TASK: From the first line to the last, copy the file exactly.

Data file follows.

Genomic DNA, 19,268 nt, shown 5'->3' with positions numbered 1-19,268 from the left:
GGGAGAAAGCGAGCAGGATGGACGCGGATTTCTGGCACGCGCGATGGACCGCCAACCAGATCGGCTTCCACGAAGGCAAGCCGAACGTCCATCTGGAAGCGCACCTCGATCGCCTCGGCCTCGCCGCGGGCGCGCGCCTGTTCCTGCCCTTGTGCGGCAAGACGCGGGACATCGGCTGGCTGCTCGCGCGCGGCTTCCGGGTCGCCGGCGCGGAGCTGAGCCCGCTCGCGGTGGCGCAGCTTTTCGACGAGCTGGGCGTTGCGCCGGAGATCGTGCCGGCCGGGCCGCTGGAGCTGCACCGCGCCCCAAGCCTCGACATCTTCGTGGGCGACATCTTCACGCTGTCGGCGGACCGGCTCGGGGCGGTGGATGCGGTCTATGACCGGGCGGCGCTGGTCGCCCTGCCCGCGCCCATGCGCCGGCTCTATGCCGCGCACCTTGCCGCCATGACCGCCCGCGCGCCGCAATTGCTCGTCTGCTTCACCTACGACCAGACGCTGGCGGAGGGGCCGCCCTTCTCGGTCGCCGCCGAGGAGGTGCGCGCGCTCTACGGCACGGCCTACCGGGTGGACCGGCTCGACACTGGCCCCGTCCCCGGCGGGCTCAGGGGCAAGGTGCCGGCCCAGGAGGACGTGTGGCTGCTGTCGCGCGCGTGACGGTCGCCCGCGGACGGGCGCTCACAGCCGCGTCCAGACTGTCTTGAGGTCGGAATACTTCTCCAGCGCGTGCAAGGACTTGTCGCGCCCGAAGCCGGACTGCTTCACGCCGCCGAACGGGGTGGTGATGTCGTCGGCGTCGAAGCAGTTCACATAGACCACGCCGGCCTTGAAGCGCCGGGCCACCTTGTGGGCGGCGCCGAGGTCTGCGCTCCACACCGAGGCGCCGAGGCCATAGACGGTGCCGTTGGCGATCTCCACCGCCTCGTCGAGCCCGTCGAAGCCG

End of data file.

Genomic DNA, 19,268 nt, shown 5'->3' with positions numbered 1-19,268 from the left:
GGGAGAAAGCGAGCAGGATGGACGCGGATTTCTGGCACGCGCGATGGACCGCCAACCAGATCGGCTTCCACGAAGGCAAGCCGAACGTCCATCTGGAAGCGCACCTCGATCGCCTCGGCCTCGCCGCGGGCGCGCGCCTGTTCCTGCCCTTGTGCGGCAAGACGCGGGACATCGGCTGGCTGCTCGCGCGCGGCTTCCGGGTCGCCGGCGCGGAGCTGAGCCCGCTCGCGGTGGCGCAGCTTTTCGACGAGCTGGGCGTTGCGCCGGAGATCGTGCCGGCCGGGCCGCTGGAGCTGCACCGCGCCCCAAGCCTCGACATCTTCGTGGGCGACATCTTCACGCTGTCGGCGGACCGGCTCGGGGCGGTGGATGCGGTCTATGACCGGGCGGCGCTGGTCGCCCTGCCCGCGCCCATGCGCCGGCTCTATGCCGCGCACCTTGCCGCCATGACCGCCCGCGCGCCGCAATTGCTCGTCTGCTTCACCTACGACCAGACGCTGGCGGAGGGGCCGCCCTTCTCGGTCGCCGCCGAGGAGGTGCGCGCGCTCTACGGCACGGCCTACCGGGTGGACCGGCTCGACACTGGCCCCGTCCCCGGCGGGCTCAGGGGCAAGGTGCCGGCCCAGGAGGACGTGTGGCTGCTGTCGCGCGCGTGACGGTCGCCCGCGGACGGGCGCTCACAGCCGCGTCCAGACTGTCTTGAGGTCGGAATACTTCTCCAGCGCGTGCAAGGACTTGTCGCGCCCGAAGCCGGACTGCTTCACGCCGCCGAACGGGGTGGTGATGTCGTCGGCGTCGAAGCAGTTCACATAGACCACGCCGGCCTTGAAGCGCCGGGCCACCTTGTGGGCGGCGCCGAGGTCTGCGCTCCACACCGAGGCGCCGAGGCCATAGACGGTGCCGTTGGCGATCTCCACCGCCTCGTCGAGCCCGTCGAAGCCG